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How to make your kettle a photographic star - Jonathan Beer is a photographer with a passion for products. Here he tells ePHOTOzine how we can improve our auction site images and make our irons look the best in town.
Product photography may not seem like the most exciting line of work but it's a form that society most definitely needs. From internet auction sites to advertising billboards - product photography features on them all. A photograph can help you sell your old junk on the internet or it can make a company millions of pounds and the key to this is the perfect picture. Product photography can be hard. You have to know how to position the product and light it to make it look its best. One man that knows how to do this is Jonathan Beer. He's the FEP European commercial photographer of the year and here he shares some of his tips for perfect product photography.
Jonathan Beer is a Manchester based photographer who specialises in product and still life photography. His website says he's a photographer with an obsession for detail and a pursuit of quality that surpasses the norm which makes him the perfect man to teach us about product photography.
"I take pride in my work. I spend around 6 hours on one shot and usually do one product a day. It's about taking you're time and getting everything right. I probably spend the same amount of time on an iron as a car photographer does on a car," said Jonathan.
You don't have to replicate his shooting patterns if you're only photographing products to sell on an internet site. But paying attention to the way he lights products would be a good idea.
"You need to pay attention to lighting," explained Jonathan. "I put every ounce of knowledge I have about lighting into what I do."
Soft lighting is best for product photography and Jonathan creates this in a studio.
"The lighting is completely unique and set-up for that product. If I'm shooting more than one product in a day I will take down all the lights for each separate product and start from scratch. By doing this I can set the lights exactly how they need to be and achieve the best results."
Jonathan uses eight to ten flash heads on one product and he sets them all to do a particular job. He prefers this to using harsh large lights and reflectors as he has more control over the smaller lights. All the flashes are also placed very close to the product and are set to work to a tenth of a stop.
"Everything has to be balanced up perfectly," said Jonathan.
If you don't have access to a studio a photo light tent can be used instead. They let you create your own portable, table-top lighting studio at home. Camera flash can be too harsh for product photography and a light tent can help soften the light and reduce shadows and reflections.
Jonathan believes the best way to photograph the product is by starting with it as a whole object and finishing with little bits of detail such as buttons.
"I always do the main shots first then focus on the detail because if the lighting is right for the whole product it will work for the detail too."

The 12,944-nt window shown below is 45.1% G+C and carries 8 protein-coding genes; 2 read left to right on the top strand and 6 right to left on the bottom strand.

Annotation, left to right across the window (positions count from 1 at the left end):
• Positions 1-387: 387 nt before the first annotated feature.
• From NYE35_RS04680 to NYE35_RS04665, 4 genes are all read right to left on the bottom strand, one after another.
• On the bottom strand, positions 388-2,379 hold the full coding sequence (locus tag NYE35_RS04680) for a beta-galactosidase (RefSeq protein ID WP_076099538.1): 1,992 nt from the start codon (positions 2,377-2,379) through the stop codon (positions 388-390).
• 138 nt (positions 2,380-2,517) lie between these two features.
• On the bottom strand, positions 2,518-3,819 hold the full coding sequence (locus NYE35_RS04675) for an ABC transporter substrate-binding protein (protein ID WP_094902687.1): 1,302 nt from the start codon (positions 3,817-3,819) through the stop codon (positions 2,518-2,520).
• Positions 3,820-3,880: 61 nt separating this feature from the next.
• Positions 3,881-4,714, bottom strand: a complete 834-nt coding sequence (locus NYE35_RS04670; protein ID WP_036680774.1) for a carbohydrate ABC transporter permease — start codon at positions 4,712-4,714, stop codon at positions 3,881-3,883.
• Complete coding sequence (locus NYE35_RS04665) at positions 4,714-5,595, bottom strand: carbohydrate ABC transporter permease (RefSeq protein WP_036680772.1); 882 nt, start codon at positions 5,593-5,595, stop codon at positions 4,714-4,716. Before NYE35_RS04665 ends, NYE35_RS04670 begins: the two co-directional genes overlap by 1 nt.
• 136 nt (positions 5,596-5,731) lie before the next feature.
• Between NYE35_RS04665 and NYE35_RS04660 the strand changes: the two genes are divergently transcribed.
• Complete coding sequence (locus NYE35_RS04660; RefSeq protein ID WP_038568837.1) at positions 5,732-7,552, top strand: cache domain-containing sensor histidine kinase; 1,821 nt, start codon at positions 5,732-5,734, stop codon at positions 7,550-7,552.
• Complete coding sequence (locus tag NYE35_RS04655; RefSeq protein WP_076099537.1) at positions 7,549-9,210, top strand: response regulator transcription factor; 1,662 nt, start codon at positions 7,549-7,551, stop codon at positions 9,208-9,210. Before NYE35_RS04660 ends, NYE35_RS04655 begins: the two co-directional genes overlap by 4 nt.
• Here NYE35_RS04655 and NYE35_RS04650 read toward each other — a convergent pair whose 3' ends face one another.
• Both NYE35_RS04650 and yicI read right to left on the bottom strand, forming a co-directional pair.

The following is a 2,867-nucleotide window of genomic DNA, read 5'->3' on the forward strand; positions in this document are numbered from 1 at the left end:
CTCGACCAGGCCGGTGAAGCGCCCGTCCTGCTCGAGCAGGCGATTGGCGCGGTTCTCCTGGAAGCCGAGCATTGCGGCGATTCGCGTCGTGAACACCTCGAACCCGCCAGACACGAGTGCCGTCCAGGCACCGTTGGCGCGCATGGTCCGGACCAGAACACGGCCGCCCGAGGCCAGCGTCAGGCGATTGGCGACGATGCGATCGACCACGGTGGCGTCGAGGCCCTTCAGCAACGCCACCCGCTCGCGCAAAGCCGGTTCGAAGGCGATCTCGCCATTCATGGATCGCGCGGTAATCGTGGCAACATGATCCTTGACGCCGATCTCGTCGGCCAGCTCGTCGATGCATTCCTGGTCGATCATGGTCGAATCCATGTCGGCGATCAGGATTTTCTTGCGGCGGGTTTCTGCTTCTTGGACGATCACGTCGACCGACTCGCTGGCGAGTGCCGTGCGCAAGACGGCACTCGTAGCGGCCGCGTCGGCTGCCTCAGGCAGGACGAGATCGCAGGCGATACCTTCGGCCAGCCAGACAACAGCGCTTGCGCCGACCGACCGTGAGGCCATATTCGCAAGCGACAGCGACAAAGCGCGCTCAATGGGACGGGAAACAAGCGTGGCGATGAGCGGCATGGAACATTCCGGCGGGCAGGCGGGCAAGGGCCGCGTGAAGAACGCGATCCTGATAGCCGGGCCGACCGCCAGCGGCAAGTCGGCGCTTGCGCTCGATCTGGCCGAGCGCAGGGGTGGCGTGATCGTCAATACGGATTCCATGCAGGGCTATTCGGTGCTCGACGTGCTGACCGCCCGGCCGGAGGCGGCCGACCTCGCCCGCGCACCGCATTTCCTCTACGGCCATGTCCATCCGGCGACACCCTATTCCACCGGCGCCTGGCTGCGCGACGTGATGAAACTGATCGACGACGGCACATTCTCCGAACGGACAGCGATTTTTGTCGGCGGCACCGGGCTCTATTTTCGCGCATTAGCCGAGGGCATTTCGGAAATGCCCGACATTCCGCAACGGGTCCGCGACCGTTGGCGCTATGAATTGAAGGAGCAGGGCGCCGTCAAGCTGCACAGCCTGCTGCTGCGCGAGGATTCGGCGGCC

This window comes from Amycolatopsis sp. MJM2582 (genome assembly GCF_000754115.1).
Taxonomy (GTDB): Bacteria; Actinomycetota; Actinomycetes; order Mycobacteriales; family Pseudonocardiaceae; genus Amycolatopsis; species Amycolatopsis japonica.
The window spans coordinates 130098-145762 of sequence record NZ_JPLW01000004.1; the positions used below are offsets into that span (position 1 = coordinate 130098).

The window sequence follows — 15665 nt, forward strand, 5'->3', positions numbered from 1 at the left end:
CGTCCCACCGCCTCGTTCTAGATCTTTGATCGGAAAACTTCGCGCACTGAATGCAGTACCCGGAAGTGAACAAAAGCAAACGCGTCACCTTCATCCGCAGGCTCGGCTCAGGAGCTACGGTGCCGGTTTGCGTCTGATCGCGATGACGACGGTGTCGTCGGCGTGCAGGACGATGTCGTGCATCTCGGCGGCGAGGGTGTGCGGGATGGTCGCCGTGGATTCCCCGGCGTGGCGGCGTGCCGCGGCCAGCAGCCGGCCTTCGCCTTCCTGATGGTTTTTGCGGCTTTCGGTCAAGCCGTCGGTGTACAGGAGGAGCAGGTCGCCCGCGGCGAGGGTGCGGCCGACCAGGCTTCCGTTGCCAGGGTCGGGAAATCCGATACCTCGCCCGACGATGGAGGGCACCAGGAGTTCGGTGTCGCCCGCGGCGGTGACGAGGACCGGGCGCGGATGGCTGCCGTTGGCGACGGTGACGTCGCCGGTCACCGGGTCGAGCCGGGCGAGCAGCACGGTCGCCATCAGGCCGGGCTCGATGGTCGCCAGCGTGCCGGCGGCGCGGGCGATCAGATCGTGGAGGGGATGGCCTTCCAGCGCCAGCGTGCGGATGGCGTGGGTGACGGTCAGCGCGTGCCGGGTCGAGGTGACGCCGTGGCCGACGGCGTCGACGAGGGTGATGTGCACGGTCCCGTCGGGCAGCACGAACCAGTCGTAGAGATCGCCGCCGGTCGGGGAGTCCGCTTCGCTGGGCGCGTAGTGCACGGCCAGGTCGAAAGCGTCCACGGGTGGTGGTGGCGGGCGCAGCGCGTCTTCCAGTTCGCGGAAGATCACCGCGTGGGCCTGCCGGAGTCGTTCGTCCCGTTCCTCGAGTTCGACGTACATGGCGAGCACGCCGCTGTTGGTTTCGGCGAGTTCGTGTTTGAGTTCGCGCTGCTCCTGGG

A tripod is a tool a product photographer shouldn't be with out. Motion blur isn't a good look for an iron so using a good tripod to keep the camera steady is a must.
"If the product looks like it's tilting the eye will pick it up," explained Jonathan.
When selling products the way it looks is the key and angle is all important for this. You need to show the products best side and all the features it has to make it unique.
"There isn't one particular angle to shoot all products at. You have to focus on the product you want to sell and see how it can look its best. Hair-dryers for example can have special nozzles or cool buttons," said Jonathan. "If you focus on what you think are the main selling points then the angles become obvious."
If you're shooting commercially then the brand manager or designer will usually tell you how to angle the product but if you're working on your own you can always get inspiration from magazines and adverts.
"The angle of the product is usually dictated by what's normal for the market. Irons are always photographed with the nose/front pointing to the left slightly, that is unless they have a unique selling point."
Another great tip is to clean the product - you wont sell anything that looks like you dragged it out from under the stairs.
"Remember to pay real attention to detail and really look at what you're doing," suggested Jonathan.
He also believes that some product photographers make the wrong choices when it comes to lenses: "Many people use lenses that are too wide and it can make the photograph look poor. If you pull back slightly the product will look ten times better."
No matter how much attention you pay to angle and lighting the image may not turn out how you imagined and editing software will often be needed.
You can crop, sharpen, change the exposure and do anything else you want to do at the click of a mouse button.
"Post-production work is usually a must for this sort of work. I usually have quite a lot of work to do after I have taken the photograph as I'm usually working with prototypes. The prototypes leave the image looking a little rough and often the colour of the products and the texture will need altering."
Sometimes the products Jonathan works with are so bad he shoots them in black and white and colours them by hand after. But unless you're photographing prototypes I'm sure you wont have this problem.
"Just remember that everything is geared towards getting the best picture possible. I use the lowest ISO, the best lenses I can find and I ensure the exposure is perfect before I take the shot. Remember you're trying to sell a product you have to make it look perfect."
Visit Jonathan Beer to see more of his work.